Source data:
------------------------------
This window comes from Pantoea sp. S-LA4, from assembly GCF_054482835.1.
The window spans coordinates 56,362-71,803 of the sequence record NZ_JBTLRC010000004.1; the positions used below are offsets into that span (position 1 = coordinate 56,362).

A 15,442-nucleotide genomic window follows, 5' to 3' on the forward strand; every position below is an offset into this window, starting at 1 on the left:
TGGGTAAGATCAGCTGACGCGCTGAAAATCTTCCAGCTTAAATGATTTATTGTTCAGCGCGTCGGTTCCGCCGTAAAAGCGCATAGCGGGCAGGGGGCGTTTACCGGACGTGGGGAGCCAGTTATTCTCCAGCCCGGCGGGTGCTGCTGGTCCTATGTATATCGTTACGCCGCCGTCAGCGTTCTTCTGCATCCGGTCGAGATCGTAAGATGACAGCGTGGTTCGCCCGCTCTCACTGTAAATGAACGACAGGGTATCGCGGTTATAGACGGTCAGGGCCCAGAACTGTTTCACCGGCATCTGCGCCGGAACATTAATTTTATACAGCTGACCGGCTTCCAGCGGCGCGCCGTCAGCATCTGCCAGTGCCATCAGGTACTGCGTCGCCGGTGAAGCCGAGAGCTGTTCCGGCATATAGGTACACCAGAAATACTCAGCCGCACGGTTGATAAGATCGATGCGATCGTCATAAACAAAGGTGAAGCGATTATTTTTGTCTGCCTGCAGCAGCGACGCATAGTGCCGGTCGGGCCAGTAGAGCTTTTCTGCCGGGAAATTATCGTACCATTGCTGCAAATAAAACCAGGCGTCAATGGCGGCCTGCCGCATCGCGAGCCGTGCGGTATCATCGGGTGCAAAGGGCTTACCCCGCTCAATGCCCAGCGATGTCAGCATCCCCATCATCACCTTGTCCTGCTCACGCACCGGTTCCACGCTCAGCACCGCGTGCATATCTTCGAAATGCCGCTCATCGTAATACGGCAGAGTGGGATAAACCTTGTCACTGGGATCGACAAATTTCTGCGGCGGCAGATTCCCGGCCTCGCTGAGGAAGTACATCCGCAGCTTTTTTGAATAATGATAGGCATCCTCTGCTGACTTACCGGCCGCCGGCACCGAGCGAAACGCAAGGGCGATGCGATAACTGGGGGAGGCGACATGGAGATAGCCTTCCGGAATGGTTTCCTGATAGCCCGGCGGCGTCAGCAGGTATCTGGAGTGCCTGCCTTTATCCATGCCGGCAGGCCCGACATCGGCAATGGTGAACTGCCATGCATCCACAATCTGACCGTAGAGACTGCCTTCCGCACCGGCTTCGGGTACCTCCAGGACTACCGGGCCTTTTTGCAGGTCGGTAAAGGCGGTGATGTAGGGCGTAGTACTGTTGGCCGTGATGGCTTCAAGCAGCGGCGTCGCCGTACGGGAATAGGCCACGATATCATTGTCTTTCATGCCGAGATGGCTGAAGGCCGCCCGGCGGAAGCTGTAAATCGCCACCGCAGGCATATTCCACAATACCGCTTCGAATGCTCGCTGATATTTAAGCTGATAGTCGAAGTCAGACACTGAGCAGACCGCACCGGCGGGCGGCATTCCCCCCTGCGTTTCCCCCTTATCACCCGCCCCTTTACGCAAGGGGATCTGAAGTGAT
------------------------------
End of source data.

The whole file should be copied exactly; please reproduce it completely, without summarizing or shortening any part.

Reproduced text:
This window comes from Pantoea sp. S-LA4, from assembly GCF_054482835.1.
The window spans coordinates 56,362-71,803 of the sequence record NZ_JBTLRC010000004.1; the positions used below are offsets into that span (position 1 = coordinate 56,362).

A 15,442-nucleotide genomic window follows, 5' to 3' on the forward strand; every position below is an offset into this window, starting at 1 on the left:
TGGGTAAGATCAGCTGACGCGCTGAAAATCTTCCAGCTTAAATGATTTATTGTTCAGCGCGTCGGTTCCGCCGTAAAAGCGCATAGCGGGCAGGGGGCGTTTACCGGACGTGGGGAGCCAGTTATTCTCCAGCCCGGCGGGTGCTGCTGGTCCTATGTATATCGTTACGCCGCCGTCAGCGTTCTTCTGCATCCGGTCGAGATCGTAAGATGACAGCGTGGTTCGCCCGCTCTCACTGTAAATGAACGACAGGGTATCGCGGTTATAGACGGTCAGGGCCCAGAACTGTTTCACCGGCATCTGCGCCGGAACATTAATTTTATACAGCTGACCGGCTTCCAGCGGCGCGCCGTCAGCATCTGCCAGTGCCATCAGGTACTGCGTCGCCGGTGAAGCCGAGAGCTGTTCCGGCATATAGGTACACCAGAAATACTCAGCCGCACGGTTGATAAGATCGATGCGATCGTCATAAACAAAGGTGAAGCGATTATTTTTGTCTGCCTGCAGCAGCGACGCATAGTGCCGGTCGGGCCAGTAGAGCTTTTCTGCCGGGAAATTATCGTACCATTGCTGCAAATAAAACCAGGCGTCAATGGCGGCCTGCCGCATCGCGAGCCGTGCGGTATCATCGGGTGCAAAGGGCTTACCCCGCTCAATGCCCAGCGATGTCAGCATCCCCATCATCACCTTGTCCTGCTCACGCACCGGTTCCACGCTCAGCACCGCGTGCATATCTTCGAAATGCCGCTCATCGTAATACGGCAGAGTGGGATAAACCTTGTCACTGGGATCGACAAATTTCTGCGGCGGCAGATTCCCGGCCTCGCTGAGGAAGTACATCCGCAGCTTTTTTGAATAATGATAGGCATCCTCTGCTGACTTACCGGCCGCCGGCACCGAGCGAAACGCAAGGGCGATGCGATAACTGGGGGAGGCGACATGGAGATAGCCTTCCGGAATGGTTTCCTGATAGCCCGGCGGCGTCAGCAGGTATCTGGAGTGCCTGCCTTTATCCATGCCGGCAGGCCCGACATCGGCAATGGTGAACTGCCATGCATCCACAATCTGACCGTAGAGACTGCCTTCCGCACCGGCTTCGGGTACCTCCAGGACTACCGGGCCTTTTTGCAGGTCGGTAAAGGCGGTGATGTAGGGCGTAGTACTGTTGGCCGTGATGGCTTCAAGCAGCGGCGTCGCCGTACGGGAATAGGCCACGATATCATTGTCTTTCATGCCGAGATGGCTGAAGGCCGCCCGGCGGAAGCTGTAAATCGCCACCGCAGGCATATTCCACAATACCGCTTCGAATGCTCGCTGATATTTAAGCTGATAGTCGAAGTCAGACACTGAGCAGACCGCACCGGCGGGCGGCATTCCCCCCTGCGTTTCCCCCTTATCACCCGCCCCTTTACGCAAGGGGATCTGAAGTGAT